You’ll find no monuments to the egos of kings and donors at Sagrada Familia. No gilded chapels interrupting the aisles. No jumble of statues on wall-high altars. No bony relics. (Whew.) The only statues found inside the cathedral are of Mary and Joseph on opposite sides of the transcript, and of Jesus on the cross suspended delicately beneath a lighted canopy on nearly invisible wires above the low altar.
Before leaving, we stopped to pray in one of two areas roped off for more spiritually minded tourists and made a second stop to meditate on the beauty of Gaudi’s masterpiece in the pews in front of the altar, a truly special experience.
As we exited beneath a façade dedicated to the crucifixion and resurrection of Christ, we turned back to admire the squarish art deco-style figures depicting the Easter story, a decidedly modern collection whose form, rather than detracting for the significance of the event, brought additional weight and gravity to the scenes.
The walk from Sagrada Familia to the park is a bit over two miles and pretty much up hill. It was lunchtime as we left the Basilica, so we stopped for el menu del dia at a bustling local café, a meal topped off by yummy coffee-flavored bread pudding. And we began our ascent.
Arriving about an hour before our assigned entry time, we cooled our heels at a tiny café just outside the entrance and refreshed with soft drinks. With 20 minutes to go, we tried to enter early but were rebuffed. We weren’t even allowed to get in line. So, we loitered surreptitiously near the gate until the appointed hour.
The park could pass as “Gaudí-land” at Euro Disney, though there are no rides. Gaudi supposedly was inspired by forms in nature, but the colorful hardscape and building designs seemed more like a distortion of nature in a natural setting.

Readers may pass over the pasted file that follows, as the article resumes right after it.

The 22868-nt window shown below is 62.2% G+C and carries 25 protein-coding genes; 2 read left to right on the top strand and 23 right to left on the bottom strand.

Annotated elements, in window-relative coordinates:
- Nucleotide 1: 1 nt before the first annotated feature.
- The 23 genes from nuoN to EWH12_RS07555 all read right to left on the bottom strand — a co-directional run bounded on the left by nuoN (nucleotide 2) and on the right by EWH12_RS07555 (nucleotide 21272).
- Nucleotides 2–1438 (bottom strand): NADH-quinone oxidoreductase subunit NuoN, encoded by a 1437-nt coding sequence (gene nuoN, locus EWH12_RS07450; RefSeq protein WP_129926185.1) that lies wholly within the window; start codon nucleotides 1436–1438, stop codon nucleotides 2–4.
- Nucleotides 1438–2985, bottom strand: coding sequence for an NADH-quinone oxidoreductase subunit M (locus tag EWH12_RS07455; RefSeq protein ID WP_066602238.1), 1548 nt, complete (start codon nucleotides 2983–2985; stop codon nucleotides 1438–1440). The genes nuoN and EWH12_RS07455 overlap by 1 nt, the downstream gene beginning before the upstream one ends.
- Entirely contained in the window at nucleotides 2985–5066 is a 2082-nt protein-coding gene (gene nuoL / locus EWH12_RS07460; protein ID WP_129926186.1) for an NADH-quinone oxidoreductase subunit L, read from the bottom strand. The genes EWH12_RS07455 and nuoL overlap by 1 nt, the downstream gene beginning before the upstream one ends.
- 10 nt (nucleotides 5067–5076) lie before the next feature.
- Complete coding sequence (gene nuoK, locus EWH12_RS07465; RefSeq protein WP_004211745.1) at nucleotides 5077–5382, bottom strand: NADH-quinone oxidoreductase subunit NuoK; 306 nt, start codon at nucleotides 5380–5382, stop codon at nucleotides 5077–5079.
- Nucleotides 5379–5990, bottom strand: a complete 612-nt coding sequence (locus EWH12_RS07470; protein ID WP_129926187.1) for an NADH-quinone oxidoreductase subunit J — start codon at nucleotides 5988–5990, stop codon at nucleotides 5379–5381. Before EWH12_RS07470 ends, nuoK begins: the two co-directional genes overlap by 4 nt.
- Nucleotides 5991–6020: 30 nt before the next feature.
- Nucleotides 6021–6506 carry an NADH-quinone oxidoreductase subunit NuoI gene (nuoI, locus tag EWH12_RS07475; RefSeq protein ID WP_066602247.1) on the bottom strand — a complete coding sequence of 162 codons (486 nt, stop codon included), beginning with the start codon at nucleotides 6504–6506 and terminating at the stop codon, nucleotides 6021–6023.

We chose not to wait in line to tour Gaudi’s house but wandered the grounds thoroughly, gawking at drippy columns, arches and caves festooned with mosaics of colorful broken pottery. Glad we came. But after three weeks in Spain and 24 hours in Gaudí’s Barcelona, we were done – except for the four-mile walk back to the hotel.
it was quitting time in Barcelona, and we jockeyed on narrow sidewalks past workers and children being escorted home from school, many of them gnawing on cheese sandwichas as an afternoon treat. We closed our last day in Spain at the hotel bar with our last taste of jamon iberico and croquetas, washed down by sangria so strong that the two of us couldn’t finish one glass.
Thank you, Barcelona! Thank you, Spain! Cheers!
Way back in Part 1 of our seven-part blog series on travels in Spain, we promised more about our amazing meal at Cinc Sentits, which we also referenced above. Our editorial plans shifted a bit. But for all you foodies out there who have been standing by, here’s a look at the meal in pictures along with a copy of the menu. Enjoy! Or better yet, come to Barcelona and taste it for yourself. Tell Chef Jordi that MontaraManDan and The Geek sent you!
This is the last of a seven-part series of our travels to six major Spanish cities across three weeks in the fall of 2017. Special thanks to The Geek for the comprehensive journal she kept throughout our journey.
Part 1: Barcelona’s Beauty, Traditions and Hospitality Persist Amid Constitutional Crisis
Part 2: Lost in Madrid Amid the Ghosts of Pious Ladies, Old Masters & Grandpa Ray
Part 3: The Americans Discover Columbus in Seville and Olive Oil in Spain’s Andalusian Mountains
Part 4: Yup, We Paid 400 Euros to Tour the Alhambra in Granada, Spain; No Regrets
Part 5: We Conquer Toledo and Consuegra in Don Quixote’s Spain; No Windmills were Harmed
Part 6: Road Weary in Valencia, Spain, We Refresh with Gulliver in the Garden and Paella at the Beach